Amy's Orgasm

One of the new central tenets in all romantic comedies (especially ones that purport to be sophisticated) is the presence of a highly neurotic protagonist, male or female. In many cases, this person is also Jewish. That means that Amy's Orgasm, the brainchild of actor/writer/director Julie Davis (California Hot Wax, I Love You, Don't Touch Me!) perfectly fits the bill. It also comes with some of the other unfortunate baggage of genre films including a low level of sparks between the leads, pat storytelling, and contrived scenes. In this case, it seems the only real reason that Amy Mandell (Davis) is Jewish is so that Davis can have her character seem even more neurotic by going to confession to talk to a priest.

Mandell is a best-selling author of a self-help book describing why women don't need to be in a relationship. The catch is, is that she desperately wants to be in one. Women across the country love her, and men hate her for her writings. She says she believes in everything she writes, but deep down, she doesn't. She proudly boasts (to her friends) that she has not had sex in four years, and is holding out until she finds the right man. Much of the dialogue in Amy's Orgasm is Davis pontificating a little less than cleverly her ideas about how women should live their lives. Some of it is played for laughs, and the rest is proto-feminist hoo-hah. Davis does give some general rules to Mandell's philosophy, but for the most part, it never becomes more than "women don't need men." By keeping it so simplistic, it makes the entire concept seem lame.

Of course Amy's publicist Janet (Caroline Aaron, Pumpkin, Never Again) books her on Matthew Starr's (Nick Chinlund, Training Day, Auggie Rose) radio show. Starr is Amy's polar opposite, a raging chauvinistic manly man. And of course this means the two will begin dating. Nick sees through Amy's facade, and realizes that somewhere inside is a woman who wants to be loved. Nick feels the same way, and although Amy can't quite see this, she does realize that unlike his radio persona, the real Nick has something going on upstairs, and the contradiction intrigues her. To her amazement, Amy enjoys spending time with Nick, although people being to brand her a hypocrite. Still, being the neurotic one at heart, she begins to overanalyze everything that happens, imagining the worst possible outcome for every scenario, and inevitably thinks herself out of a relationship. Remember, this is a romantic comedy, so something else inevitable will happen.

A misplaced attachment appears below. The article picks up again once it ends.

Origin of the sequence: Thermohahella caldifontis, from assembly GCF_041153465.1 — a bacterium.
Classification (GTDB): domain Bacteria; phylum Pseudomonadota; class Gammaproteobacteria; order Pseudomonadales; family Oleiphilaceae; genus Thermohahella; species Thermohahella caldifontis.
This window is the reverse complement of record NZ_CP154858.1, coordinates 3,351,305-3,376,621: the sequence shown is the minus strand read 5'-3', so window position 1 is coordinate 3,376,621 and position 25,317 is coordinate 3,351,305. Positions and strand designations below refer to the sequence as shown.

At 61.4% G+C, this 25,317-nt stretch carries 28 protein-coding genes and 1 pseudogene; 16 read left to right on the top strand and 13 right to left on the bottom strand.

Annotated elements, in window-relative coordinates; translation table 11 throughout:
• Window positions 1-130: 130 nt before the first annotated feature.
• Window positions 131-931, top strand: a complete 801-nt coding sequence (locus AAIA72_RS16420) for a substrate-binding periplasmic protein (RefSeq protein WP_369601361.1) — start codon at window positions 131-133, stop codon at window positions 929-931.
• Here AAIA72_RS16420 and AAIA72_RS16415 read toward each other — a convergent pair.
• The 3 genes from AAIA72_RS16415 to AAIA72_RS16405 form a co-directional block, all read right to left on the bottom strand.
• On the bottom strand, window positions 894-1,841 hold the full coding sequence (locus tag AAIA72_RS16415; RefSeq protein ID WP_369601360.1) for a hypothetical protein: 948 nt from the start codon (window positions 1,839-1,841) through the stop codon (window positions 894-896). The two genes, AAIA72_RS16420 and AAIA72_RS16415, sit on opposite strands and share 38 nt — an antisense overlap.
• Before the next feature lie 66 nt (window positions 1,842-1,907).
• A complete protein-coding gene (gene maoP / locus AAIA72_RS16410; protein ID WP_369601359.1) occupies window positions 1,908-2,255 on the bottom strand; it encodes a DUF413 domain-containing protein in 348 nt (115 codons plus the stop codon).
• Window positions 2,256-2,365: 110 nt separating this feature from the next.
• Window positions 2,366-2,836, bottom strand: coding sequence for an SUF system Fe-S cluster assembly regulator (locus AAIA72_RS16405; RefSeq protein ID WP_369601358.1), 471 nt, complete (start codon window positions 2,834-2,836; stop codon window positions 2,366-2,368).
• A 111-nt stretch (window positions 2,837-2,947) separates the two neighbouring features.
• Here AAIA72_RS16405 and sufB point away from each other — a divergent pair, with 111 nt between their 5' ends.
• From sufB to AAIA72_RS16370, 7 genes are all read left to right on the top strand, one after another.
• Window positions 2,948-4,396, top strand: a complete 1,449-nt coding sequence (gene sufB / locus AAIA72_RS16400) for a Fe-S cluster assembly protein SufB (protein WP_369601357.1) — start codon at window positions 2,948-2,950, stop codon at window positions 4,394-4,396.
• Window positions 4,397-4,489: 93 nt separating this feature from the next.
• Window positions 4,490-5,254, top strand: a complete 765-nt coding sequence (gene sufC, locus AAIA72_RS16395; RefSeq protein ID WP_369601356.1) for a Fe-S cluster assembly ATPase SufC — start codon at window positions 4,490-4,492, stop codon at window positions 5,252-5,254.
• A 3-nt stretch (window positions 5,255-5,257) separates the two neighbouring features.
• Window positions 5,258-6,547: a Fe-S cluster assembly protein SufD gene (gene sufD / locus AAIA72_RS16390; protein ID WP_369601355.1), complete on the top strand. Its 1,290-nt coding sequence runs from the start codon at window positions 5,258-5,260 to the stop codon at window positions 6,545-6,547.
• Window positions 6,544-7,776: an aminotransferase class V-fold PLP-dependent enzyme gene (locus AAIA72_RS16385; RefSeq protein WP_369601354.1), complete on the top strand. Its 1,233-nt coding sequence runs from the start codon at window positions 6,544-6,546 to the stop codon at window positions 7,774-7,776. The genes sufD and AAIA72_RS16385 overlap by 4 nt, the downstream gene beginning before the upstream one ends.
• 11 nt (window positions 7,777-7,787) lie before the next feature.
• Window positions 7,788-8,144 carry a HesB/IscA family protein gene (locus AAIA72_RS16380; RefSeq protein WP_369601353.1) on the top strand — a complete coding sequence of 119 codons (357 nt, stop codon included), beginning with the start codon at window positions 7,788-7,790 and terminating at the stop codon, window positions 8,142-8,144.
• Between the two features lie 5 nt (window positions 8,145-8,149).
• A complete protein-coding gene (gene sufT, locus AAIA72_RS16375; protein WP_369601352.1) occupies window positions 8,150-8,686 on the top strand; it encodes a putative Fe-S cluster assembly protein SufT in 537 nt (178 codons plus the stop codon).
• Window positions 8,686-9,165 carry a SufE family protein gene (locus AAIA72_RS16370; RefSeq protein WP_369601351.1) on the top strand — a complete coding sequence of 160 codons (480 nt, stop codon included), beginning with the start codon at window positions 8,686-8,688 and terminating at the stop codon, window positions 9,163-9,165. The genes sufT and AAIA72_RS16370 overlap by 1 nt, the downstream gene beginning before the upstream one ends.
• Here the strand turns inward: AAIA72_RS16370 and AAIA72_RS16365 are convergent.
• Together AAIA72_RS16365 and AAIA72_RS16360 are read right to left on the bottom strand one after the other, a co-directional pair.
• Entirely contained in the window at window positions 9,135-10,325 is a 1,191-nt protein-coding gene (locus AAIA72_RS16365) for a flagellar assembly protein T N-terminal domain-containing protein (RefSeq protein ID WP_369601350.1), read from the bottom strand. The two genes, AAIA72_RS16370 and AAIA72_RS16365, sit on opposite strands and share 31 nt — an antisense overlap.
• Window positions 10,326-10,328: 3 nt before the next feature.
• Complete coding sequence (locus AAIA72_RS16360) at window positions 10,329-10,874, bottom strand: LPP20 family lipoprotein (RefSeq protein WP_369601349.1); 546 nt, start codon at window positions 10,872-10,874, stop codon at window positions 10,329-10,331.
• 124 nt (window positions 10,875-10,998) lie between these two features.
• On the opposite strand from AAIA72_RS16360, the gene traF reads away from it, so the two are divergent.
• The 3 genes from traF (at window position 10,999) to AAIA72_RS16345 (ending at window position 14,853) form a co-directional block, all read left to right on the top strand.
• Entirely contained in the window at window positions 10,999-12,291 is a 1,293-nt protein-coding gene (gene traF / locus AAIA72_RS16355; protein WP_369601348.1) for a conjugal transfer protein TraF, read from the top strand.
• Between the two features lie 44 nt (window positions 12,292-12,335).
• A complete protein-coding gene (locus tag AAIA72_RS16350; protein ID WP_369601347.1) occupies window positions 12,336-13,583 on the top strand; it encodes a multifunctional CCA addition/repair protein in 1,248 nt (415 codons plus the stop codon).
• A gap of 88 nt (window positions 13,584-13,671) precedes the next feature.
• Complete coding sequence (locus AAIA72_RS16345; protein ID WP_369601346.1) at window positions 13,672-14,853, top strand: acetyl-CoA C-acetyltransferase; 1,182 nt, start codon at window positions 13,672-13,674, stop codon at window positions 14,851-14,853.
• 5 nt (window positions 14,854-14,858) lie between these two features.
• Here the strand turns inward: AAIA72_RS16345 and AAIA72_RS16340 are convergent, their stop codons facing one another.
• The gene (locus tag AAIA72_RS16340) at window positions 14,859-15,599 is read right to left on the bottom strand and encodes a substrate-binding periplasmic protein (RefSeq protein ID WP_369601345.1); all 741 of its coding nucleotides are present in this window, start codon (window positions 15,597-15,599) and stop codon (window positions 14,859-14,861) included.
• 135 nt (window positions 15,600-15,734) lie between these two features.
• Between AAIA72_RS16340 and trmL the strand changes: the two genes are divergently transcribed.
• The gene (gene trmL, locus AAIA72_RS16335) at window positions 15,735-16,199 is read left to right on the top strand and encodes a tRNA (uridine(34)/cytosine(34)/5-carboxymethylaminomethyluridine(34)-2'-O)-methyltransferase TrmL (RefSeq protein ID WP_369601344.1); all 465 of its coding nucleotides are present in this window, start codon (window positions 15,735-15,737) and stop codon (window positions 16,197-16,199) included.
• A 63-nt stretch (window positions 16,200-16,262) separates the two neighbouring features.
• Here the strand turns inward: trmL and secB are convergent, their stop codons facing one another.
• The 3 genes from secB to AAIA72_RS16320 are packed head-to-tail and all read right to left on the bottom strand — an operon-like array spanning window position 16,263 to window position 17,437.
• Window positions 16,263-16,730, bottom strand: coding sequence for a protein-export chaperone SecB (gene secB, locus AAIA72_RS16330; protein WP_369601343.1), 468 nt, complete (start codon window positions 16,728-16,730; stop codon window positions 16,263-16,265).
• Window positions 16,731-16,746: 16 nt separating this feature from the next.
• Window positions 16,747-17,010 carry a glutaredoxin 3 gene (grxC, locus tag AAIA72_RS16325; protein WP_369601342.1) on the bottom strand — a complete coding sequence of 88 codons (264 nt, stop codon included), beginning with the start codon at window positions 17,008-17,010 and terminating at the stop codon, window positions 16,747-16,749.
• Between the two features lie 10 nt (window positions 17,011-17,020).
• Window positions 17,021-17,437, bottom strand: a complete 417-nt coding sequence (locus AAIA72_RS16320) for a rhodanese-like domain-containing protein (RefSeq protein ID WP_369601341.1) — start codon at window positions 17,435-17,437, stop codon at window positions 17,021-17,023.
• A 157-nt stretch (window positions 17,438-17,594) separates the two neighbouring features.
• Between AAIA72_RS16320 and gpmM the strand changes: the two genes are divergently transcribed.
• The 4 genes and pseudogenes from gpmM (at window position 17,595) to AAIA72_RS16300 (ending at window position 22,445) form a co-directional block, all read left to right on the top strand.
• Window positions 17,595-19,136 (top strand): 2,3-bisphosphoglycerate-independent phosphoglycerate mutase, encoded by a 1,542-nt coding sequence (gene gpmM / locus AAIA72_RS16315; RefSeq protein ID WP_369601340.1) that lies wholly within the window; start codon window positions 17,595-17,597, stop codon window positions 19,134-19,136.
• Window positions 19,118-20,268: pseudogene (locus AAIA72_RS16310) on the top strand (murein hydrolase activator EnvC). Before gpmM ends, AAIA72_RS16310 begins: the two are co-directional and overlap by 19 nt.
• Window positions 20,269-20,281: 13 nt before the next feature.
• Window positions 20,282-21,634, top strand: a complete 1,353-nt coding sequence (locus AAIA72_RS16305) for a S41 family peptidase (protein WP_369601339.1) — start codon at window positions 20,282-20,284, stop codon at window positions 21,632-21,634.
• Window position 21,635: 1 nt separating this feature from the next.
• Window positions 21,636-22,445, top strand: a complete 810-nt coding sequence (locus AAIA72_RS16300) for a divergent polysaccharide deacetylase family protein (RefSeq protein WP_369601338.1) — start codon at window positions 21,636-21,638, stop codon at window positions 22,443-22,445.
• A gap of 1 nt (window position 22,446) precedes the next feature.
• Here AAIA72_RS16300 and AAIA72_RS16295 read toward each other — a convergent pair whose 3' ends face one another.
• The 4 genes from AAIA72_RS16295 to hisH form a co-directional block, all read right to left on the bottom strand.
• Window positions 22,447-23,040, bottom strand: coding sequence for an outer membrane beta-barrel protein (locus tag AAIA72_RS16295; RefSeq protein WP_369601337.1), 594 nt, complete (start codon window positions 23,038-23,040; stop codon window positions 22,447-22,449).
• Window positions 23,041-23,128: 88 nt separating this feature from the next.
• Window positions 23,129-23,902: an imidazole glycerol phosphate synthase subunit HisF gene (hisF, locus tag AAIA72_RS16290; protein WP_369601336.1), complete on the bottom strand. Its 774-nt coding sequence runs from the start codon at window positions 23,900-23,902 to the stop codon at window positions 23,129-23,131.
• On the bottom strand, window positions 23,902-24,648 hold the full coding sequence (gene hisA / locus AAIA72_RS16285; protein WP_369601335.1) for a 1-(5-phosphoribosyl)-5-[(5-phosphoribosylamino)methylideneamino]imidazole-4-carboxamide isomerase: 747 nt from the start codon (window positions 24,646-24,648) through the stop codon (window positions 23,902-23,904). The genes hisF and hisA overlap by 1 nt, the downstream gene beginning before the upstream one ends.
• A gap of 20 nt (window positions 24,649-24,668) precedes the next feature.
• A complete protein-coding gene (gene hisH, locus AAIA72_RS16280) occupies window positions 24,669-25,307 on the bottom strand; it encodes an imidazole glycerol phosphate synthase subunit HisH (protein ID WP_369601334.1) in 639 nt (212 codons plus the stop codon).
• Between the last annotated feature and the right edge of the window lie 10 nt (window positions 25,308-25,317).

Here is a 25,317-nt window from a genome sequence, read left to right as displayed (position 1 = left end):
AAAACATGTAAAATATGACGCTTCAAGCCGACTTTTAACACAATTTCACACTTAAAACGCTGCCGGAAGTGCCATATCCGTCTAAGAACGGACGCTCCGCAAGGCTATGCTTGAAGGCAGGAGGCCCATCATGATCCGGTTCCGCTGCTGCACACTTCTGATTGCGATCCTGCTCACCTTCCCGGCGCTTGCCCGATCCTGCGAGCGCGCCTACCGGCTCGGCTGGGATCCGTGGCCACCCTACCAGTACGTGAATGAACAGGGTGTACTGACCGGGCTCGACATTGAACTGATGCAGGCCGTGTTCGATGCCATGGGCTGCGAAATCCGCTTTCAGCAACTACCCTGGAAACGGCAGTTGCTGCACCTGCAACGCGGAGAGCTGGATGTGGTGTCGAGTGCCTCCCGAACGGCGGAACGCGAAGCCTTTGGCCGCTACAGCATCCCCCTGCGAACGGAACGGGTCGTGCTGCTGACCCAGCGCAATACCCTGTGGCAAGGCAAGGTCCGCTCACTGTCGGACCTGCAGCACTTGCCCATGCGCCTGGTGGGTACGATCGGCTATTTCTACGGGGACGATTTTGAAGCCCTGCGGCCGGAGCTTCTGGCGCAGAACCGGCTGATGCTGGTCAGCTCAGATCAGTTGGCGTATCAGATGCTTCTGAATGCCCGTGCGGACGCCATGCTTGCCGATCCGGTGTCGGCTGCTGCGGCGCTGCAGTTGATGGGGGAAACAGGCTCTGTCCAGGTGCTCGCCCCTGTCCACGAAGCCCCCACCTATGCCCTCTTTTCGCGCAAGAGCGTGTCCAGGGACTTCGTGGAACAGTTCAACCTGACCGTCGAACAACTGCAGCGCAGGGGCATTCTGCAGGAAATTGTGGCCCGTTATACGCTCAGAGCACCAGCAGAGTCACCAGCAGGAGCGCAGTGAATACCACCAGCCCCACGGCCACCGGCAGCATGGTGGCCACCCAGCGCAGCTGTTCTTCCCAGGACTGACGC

Davis is an amusing lead, but the Amy character is way too high-strung. In the end, it causes people to not want to see her on the screen. Amy's Orgasm also does the seemingly impossible; it transforms Chinlund from his supporting action movie roles to more of a romantic lead, which he pulls off decently. Davis is never able to present any new insights into the dating game, or present old ideas in a new or inventive way. Everything coasts along at a mildly humorous pace, pausing sporadically for something that is actually witty. One thing Amy's Orgasm does get right is the unending double standard between men and women, which Amy addresses at one point. When men sleep around, they are studs, and when women do the same thing, they are whores. Amy may not necessarily sleep around, but she is comfortable with her sexuality, and can, uh, take things into her own hands when necessary. With Matthew, she is not afraid to initiate or ask for things, and Davis does this all so that Amy comes across as nothing more than a confident woman.

Mongoose Rates It: Not That Good.
Not rated but contains language, minor nudity, and sensuality, and easy R.

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